Why are Christian movies so awful?

As "Soul Surfer" demonstrates, "faith-based" movies are a boom industry. Do they have to be so lame?

By Andrew O'Hehir

Executive Editor

Published April 13, 2011 12:35AM (EDT)

When a star teenage surfer named Bethany Hamilton lost her left arm in a 2003 shark attack, and then got back on her surfboard just three weeks later, you could hear another species of shark -- the ones from Hollywood, who turn dramatic real-life events into movies -- swimming to the scene. Not only did Hamilton's story have an attractive and charismatic central character, it also came with a moral message attached and (to think more cynically) a much-desired target demographic. Hamilton's family were evangelical Christians who understood what had happened to Bethany as a personal and providential test of faith, and also saw it as an opportunity to testify to the wider world.

The resulting film, "Soul Surfer," which stars AnnaSophia Robb as Hamilton and Dennis Quaid and Helen Hunt as her parents, took some interesting twists and turns on its way to the big screen. There was evidently disagreement between the Hamiltons and the film's producers along the way, over the question of how explicit to make the references to faith and the quotations from Scripture. (They're plenty explicit, if you ask me.) But success has a way of resolving all such disputes, and "Soul Surfer" opened last weekend on 2,214 screens with a $10.6 million gross, and the third-highest per-screen average of any film in wide release (after "Hop" and "Hanna").

You could call "Soul Surfer" a Christian film that got picked up by a mainstream distributor (Sony) or an inspirational mainstream film that was concocted with the "faith-based" audience partly or largely in view, after the fashion of "The Blind Side," "Secretariat," the "Chronicles of Narnia" series and so on. (For whatever it's worth, the universe of Christian movie sites and bloggers seem to view it as the former.) While the Hamilton family's religion runs through the story as an undercurrent, the movie's only mouthpiece for official Christian theology is a youth counselor played (very clumsily) by country star Carrie Underwood. As Carolyn Arends, the film critic for the evangelical site Christianity Today, has noted, director Sean McNamara and his team of writers aren't trying to preach the gospel to outsiders but to create a recognizable self-portrait for their target audience, "a reasonable approximation of daily American Christianity."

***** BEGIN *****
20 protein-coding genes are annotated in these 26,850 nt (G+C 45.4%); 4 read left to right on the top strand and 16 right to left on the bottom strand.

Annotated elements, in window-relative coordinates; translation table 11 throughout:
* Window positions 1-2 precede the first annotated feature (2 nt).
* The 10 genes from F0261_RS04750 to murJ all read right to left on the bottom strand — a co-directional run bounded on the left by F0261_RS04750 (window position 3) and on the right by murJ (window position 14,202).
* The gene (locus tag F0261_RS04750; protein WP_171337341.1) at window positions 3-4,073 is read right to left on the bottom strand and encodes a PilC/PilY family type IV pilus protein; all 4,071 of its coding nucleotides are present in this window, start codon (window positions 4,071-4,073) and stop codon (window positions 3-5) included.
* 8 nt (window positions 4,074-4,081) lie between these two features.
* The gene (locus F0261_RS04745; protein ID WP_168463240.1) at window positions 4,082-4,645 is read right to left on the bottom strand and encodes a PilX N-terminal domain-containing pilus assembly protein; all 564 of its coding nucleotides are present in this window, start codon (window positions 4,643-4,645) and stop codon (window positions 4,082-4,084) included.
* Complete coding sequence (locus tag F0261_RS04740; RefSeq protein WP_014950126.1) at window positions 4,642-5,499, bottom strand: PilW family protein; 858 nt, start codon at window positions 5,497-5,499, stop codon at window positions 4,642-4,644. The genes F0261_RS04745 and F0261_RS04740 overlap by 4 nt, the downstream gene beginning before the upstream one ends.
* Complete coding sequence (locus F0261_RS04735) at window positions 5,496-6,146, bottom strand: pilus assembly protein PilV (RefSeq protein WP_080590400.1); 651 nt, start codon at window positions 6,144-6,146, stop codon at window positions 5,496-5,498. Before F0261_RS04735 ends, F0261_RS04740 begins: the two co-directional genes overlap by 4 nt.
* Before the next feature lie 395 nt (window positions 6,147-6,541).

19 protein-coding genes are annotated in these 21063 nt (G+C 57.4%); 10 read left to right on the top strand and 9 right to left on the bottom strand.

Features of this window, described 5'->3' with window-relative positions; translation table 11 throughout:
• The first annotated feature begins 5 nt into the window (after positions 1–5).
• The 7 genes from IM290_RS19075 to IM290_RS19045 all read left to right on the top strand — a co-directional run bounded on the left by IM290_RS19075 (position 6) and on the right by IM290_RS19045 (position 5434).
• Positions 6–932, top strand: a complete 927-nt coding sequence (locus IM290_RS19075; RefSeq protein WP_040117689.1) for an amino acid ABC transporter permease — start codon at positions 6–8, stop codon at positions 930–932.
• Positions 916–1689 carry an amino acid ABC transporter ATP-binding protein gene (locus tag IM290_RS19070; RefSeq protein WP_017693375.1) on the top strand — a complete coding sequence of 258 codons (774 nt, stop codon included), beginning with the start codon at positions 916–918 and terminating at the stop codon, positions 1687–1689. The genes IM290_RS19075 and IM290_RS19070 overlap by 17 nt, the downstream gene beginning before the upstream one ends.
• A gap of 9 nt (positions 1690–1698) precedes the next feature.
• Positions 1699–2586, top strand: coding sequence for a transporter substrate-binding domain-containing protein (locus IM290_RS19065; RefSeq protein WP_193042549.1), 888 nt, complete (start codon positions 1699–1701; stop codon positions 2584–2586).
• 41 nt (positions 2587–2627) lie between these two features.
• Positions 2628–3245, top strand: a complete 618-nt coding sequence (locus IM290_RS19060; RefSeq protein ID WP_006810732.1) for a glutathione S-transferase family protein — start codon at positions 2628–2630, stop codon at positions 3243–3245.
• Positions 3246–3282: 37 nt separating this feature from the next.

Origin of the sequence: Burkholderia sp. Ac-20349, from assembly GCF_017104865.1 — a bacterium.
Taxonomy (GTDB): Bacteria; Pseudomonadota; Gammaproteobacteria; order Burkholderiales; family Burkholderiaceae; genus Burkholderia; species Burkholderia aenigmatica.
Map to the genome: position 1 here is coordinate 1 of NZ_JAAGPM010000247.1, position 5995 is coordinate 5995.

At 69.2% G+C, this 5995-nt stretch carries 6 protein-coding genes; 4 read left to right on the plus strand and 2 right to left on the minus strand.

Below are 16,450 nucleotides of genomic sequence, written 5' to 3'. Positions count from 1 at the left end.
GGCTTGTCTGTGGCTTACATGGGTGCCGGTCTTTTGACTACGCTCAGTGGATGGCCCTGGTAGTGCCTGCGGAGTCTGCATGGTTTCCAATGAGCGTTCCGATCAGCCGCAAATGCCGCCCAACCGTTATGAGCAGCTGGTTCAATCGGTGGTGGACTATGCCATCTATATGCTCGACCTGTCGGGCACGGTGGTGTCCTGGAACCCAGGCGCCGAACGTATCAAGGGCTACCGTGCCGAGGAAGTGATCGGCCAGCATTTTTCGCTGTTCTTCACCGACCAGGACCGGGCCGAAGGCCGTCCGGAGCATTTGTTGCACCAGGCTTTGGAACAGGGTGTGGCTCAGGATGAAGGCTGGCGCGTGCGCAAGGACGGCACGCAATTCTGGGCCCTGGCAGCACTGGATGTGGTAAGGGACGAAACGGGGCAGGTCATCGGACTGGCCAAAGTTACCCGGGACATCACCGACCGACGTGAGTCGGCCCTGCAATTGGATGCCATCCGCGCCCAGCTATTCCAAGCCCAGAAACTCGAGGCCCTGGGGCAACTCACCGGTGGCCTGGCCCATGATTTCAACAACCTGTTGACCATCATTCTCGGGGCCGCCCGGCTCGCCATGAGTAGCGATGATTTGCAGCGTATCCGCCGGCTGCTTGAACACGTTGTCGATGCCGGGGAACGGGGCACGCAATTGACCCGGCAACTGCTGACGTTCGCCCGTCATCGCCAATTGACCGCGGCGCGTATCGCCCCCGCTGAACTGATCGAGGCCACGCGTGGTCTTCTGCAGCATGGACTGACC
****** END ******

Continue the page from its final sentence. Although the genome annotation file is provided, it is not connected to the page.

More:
However you want to categorize "Soul Surfer," it's going to make plenty of money, and should serve to remind those of us in the secular moviegoing public that the evangelical audience that emerged with Mel Gibson's "Passion of the Christ" and the out-of-nowhere 2008 hit "Fireproof" hasn't gone anywhere. Christian-identified viewers remain voraciously hungry for content, and even though the major studios all have marketing arms devoted to courting them, they still feel poorly served by the mainstream film industry and its addiction to violent, sexual and otherwise profane subject matter. (Dozens of Christian-oriented movies are made every year, but only a small fraction of them will reach general release.)

But do Christian-themed movies really have to be so bad? I won't even pretend that "Soul Surfer" is the worst film I'll see this month, since it lacks the overarching, high-concept horribleness of something like "Your Highness." But it's a trite, sentimental puddle of sub-Hollywood mush, with mediocre photography, weak special effects and an utterly formulaic script that somehow required seven (!) credited writers. Believe me, I have learned, over and over again, that ordinary moviegoers, a lot of the time, want to see a story that's positive, predictable and not all that challenging, but even measured on that yardstick this one is pretty awful. Even Arends of Christianity Today, who is eager to praise the film but too principled to be dishonest, admits that the writers offer up "some not-quite satisfying resolutions about God's plans in the face of tragedy." Robb and Quaid are OK, after the fashion of TV-drama acting, but Helen Hunt is severely miscast as Bethany's worrywart mom and Carrie Underwood is embarrassingly weak.